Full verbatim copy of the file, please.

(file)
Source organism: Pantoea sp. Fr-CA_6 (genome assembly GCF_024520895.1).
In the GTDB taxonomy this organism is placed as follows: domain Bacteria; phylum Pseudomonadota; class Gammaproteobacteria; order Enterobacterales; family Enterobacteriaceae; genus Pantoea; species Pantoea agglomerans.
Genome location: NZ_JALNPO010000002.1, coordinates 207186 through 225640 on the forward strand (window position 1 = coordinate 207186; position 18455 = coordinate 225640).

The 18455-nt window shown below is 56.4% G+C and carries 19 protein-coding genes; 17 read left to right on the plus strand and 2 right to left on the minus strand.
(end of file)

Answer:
Source organism: Pantoea sp. Fr-CA_6 (genome assembly GCF_024520895.1).
In the GTDB taxonomy this organism is placed as follows: domain Bacteria; phylum Pseudomonadota; class Gammaproteobacteria; order Enterobacterales; family Enterobacteriaceae; genus Pantoea; species Pantoea agglomerans.
Genome location: NZ_JALNPO010000002.1, coordinates 207186 through 225640 on the forward strand (window position 1 = coordinate 207186; position 18455 = coordinate 225640).

The 18455-nt window shown below is 56.4% G+C and carries 19 protein-coding genes; 17 read left to right on the plus strand and 2 right to left on the minus strand.